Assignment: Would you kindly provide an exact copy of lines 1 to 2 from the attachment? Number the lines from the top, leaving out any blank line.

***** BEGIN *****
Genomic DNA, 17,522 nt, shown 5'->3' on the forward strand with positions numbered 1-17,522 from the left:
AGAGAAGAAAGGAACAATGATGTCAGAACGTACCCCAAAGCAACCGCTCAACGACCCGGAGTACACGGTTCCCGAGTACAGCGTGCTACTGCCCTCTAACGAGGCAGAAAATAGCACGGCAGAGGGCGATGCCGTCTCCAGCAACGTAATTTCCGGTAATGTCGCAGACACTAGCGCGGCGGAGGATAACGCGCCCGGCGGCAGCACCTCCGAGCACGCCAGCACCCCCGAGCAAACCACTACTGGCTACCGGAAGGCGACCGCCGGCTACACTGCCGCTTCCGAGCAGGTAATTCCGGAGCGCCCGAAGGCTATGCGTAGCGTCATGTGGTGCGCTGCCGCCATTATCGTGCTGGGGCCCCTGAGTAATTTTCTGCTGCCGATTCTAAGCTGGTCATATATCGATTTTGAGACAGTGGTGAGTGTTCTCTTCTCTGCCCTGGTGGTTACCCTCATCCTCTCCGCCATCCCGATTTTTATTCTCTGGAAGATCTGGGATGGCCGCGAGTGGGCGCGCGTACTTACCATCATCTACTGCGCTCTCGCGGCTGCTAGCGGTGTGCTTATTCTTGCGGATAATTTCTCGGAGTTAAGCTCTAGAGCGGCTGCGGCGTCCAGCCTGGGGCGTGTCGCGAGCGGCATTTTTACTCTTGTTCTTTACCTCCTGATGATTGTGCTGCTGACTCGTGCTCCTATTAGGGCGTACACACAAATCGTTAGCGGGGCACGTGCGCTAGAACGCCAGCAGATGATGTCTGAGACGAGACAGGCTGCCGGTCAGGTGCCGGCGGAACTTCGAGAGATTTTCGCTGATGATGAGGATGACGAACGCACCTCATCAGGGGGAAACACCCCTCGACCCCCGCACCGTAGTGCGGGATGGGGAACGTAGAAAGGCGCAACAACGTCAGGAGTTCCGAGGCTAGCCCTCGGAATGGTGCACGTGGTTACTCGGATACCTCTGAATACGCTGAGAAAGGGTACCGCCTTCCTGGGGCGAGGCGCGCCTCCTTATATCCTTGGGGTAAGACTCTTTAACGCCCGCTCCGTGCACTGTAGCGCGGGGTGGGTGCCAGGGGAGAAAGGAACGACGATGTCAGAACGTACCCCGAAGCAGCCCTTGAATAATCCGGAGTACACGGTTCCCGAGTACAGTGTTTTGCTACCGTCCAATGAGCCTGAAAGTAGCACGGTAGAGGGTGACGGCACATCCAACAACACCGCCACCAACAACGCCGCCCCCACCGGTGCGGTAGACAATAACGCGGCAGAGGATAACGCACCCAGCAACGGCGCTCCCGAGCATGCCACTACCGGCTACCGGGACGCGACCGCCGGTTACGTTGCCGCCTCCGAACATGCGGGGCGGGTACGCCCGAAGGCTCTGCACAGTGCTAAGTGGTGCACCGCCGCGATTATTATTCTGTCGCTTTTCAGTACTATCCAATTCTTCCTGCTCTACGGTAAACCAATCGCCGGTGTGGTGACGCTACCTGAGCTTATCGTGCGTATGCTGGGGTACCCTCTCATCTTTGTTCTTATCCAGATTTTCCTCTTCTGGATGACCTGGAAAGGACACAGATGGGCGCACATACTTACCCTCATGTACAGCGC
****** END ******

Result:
Genomic DNA, 17,522 nt, shown 5'->3' on the forward strand with positions numbered 1-17,522 from the left:
AGAGAAGAAAGGAACAATGATGTCAGAACGTACCCCAAAGCAACCGCTCAACGACCCGGAGTACACGGTTCCCGAGTACAGCGTGCTACTGCCCTCTAACGAGGCAGAAAATAGCACGGCAGAGGGCGATGCCGTCTCCAGCAACGTAATTTCCGGTAATGTCGCAGACACTAGCGCGGCGGAGGATAACGCGCCCGGCGGCAGCACCTCCGAGCACGCCAGCACCCCCGAGCAAACCACTACTGGCTACCGGAAGGCGACCGCCGGCTACACTGCCGCTTCCGAGCAGGTAATTCCGGAGCGCCCGAAGGCTATGCGTAGCGTCATGTGGTGCGCTGCCGCCATTATCGTGCTGGGGCCCCTGAGTAATTTTCTGCTGCCGATTCTAAGCTGGTCATATATCGATTTTGAGACAGTGGTGAGTGTTCTCTTCTCTGCCCTGGTGGTTACCCTCATCCTCTCCGCCATCCCGATTTTTATTCTCTGGAAGATCTGGGATGGCCGCGAGTGGGCGCGCGTACTTACCATCATCTACTGCGCTCTCGCGGCTGCTAGCGGTGTGCTTATTCTTGCGGATAATTTCTCGGAGTTAAGCTCTAGAGCGGCTGCGGCGTCCAGCCTGGGGCGTGTCGCGAGCGGCATTTTTACTCTTGTTCTTTACCTCCTGATGATTGTGCTGCTGACTCGTGCTCCTATTAGGGCGTACACACAAATCGTTAGCGGGGCACGTGCGCTAGAACGCCAGCAGATGATGTCTGAGACGAGACAGGCTGCCGGTCAGGTGCCGGCGGAACTTCGAGAGATTTTCGCTGATGATGAGGATGACGAACGCACCTCATCAGGGGGAAACACCCCTCGACCCCCGCACCGTAGTGCGGGATGGGGAACGTAGAAAGGCGCAACAACGTCAGGAGTTCCGAGGCTAGCCCTCGGAATGGTGCACGTGGTTACTCGGATACCTCTGAATACGCTGAGAAAGGGTACCGCCTTCCTGGGGCGAGGCGCGCCTCCTTATATCCTTGGGGTAAGACTCTTTAACGCCCGCTCCGTGCACTGTAGCGCGGGGTGGGTGCCAGGGGAGAAAGGAACGACGATGTCAGAACGTACCCCGAAGCAGCCCTTGAATAATCCGGAGTACACGGTTCCCGAGTACAGTGTTTTGCTACCGTCCAATGAGCCTGAAAGTAGCACGGTAGAGGGTGACGGCACATCCAACAACACCGCCACCAACAACGCCGCCCCCACCGGTGCGGTAGACAATAACGCGGCAGAGGATAACGCACCCAGCAACGGCGCTCCCGAGCATGCCACTACCGGCTACCGGGACGCGACCGCCGGTTACGTTGCCGCCTCCGAACATGCGGGGCGGGTACGCCCGAAGGCTCTGCACAGTGCTAAGTGGTGCACCGCCGCGATTATTATTCTGTCGCTTTTCAGTACTATCCAATTCTTCCTGCTCTACGGTAAACCAATCGCCGGTGTGGTGACGCTACCTGAGCTTATCGTGCGTATGCTGGGGTACCCTCTCATCTTTGTTCTTATCCAGATTTTCCTCTTCTGGATGACCTGGAAAGGACACAGATGGGCGCACATACTTACCCTCATGTACAGCGC